How Should a Custom Suit Fit?

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The fit of your suit really comes down to personal preference. If it helps, think about the fit of a suit like you’d think about eggs: not everyone loves them the same way, so unless you specify, you might get scrambled when you’re expecting sunny side up.

Each brand will interpret fit types in different ways, but generally, there are some assumptions you can make about classic, regular, slim and skinny fits.

Classic Fit
A “classic” fit will be more generous in size overall. Rather than having a contoured cut, you’ll find the waist of the jacket and leg of the pants to have a pretty even cut without much tapering. This fit had its heyday in the ’80s and ’90s, but some brands offer a modern version of the classic fit that’s just a little more generous in the seat and thigh of the pants, and in the arms of the jacket. You can expect the same from a “regular” fit.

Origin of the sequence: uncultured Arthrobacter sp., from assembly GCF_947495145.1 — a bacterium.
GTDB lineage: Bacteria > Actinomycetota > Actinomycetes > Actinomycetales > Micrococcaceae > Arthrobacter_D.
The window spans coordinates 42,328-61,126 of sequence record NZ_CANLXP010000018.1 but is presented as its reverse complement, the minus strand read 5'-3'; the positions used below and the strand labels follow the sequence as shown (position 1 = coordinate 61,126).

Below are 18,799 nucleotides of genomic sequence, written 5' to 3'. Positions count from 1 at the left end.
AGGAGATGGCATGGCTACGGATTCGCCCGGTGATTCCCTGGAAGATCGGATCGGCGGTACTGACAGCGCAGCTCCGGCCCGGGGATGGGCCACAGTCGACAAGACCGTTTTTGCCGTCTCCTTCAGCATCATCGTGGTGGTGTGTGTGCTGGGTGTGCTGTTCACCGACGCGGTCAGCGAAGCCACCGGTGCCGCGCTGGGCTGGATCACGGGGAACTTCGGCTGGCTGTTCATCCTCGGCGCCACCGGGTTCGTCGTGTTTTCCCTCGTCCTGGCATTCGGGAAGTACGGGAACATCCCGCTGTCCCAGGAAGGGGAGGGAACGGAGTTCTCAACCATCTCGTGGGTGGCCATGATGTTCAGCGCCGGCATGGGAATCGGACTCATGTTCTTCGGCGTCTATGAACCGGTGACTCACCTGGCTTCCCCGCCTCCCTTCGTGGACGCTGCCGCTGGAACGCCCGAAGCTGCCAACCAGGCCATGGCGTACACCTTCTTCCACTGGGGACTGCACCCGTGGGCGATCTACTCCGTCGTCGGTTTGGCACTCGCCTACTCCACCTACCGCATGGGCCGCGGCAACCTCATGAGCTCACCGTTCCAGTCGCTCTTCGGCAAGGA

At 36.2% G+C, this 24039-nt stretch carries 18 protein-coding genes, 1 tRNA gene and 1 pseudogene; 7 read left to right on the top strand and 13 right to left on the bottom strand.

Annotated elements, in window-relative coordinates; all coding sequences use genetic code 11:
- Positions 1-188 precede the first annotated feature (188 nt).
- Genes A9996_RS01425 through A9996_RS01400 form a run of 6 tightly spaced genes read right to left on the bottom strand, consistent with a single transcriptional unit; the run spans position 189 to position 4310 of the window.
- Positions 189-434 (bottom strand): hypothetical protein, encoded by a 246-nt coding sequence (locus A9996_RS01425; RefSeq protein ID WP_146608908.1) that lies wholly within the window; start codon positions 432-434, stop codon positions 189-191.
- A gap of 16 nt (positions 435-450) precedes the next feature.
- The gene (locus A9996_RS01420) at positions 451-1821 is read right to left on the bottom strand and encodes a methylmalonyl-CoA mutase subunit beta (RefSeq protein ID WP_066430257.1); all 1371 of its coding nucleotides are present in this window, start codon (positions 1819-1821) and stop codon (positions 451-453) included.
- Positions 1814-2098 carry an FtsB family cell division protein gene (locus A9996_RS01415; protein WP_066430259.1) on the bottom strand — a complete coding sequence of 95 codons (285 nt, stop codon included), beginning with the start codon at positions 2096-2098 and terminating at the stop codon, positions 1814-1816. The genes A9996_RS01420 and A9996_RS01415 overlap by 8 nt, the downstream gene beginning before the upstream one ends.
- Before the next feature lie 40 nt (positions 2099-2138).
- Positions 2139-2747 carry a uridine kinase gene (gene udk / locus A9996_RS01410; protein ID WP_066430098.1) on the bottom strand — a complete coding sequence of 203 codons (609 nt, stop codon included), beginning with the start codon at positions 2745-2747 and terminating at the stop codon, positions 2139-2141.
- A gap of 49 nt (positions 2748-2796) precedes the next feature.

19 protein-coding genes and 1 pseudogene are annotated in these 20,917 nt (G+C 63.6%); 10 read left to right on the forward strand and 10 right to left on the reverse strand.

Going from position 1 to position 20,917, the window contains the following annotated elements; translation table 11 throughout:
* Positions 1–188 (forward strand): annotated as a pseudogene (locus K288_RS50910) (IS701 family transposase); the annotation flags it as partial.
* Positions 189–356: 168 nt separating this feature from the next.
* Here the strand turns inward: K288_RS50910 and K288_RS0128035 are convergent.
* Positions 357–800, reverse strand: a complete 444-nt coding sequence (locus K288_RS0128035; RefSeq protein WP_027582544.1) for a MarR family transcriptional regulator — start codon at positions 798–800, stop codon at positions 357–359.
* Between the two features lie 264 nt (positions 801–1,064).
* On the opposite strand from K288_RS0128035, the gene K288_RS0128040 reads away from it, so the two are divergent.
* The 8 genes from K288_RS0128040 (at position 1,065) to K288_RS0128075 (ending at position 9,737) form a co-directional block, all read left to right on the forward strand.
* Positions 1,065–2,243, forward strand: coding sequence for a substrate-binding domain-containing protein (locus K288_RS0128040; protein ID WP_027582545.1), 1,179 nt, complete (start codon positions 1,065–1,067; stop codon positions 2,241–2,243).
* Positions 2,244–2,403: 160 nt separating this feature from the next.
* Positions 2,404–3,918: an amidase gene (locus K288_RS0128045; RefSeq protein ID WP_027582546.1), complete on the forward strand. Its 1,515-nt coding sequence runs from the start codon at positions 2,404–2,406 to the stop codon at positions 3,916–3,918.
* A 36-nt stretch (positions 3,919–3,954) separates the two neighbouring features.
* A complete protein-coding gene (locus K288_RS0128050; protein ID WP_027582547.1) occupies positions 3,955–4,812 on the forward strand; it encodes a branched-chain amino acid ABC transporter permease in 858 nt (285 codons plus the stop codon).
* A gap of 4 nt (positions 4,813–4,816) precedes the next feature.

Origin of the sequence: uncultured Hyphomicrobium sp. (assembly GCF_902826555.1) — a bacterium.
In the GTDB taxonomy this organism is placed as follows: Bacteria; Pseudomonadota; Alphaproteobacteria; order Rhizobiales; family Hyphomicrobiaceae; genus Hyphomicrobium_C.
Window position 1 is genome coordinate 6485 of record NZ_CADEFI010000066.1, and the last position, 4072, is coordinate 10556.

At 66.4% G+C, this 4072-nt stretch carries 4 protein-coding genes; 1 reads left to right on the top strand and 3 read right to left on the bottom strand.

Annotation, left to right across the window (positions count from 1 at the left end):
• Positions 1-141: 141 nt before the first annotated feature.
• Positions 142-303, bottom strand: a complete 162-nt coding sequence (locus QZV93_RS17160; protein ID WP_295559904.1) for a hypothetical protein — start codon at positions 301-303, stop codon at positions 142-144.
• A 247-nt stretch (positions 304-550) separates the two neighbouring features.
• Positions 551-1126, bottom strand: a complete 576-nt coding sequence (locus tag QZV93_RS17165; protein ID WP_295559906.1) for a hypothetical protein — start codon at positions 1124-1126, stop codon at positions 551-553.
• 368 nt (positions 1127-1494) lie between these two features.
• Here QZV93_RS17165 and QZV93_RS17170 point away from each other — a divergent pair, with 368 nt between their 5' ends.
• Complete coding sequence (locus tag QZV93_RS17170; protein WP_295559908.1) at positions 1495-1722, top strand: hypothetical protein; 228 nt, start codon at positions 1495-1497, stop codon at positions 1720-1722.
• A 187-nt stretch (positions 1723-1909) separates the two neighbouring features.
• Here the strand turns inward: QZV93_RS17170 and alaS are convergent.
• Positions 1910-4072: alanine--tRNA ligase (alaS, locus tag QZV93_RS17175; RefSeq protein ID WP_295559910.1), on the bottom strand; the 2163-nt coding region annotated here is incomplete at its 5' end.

Skinny Fit
A “skinny” fit is probably going to mean what you think it means: it will contour your body closely. This probably isn’t a great fit if you’re planning on… I don’t know, doing the YMCA or entering a limbo contest? That’s because this fit won’t leave you with much extra fabric (literally no wiggle room) in the jacket or pants. But if you’re going for a model-in-a-magazine look, skinny fit probably checks all the boxes. Just don’t plan on lifting any boxes.

Slim Fit
A “slim” fit offers the best of both worlds: a contoured cut that looks great, but with just enough room to shake your groove thing. It’s also timeless, so a very safe choice for fit if you’re purchasing a suit. The jacket will have a tapered waist, hugging you in all the right places, and the arm holes will neither feel baggy nor constrict your movement. Plus, the leg of the pant will taper down to your shoe, creating a slimming effect.

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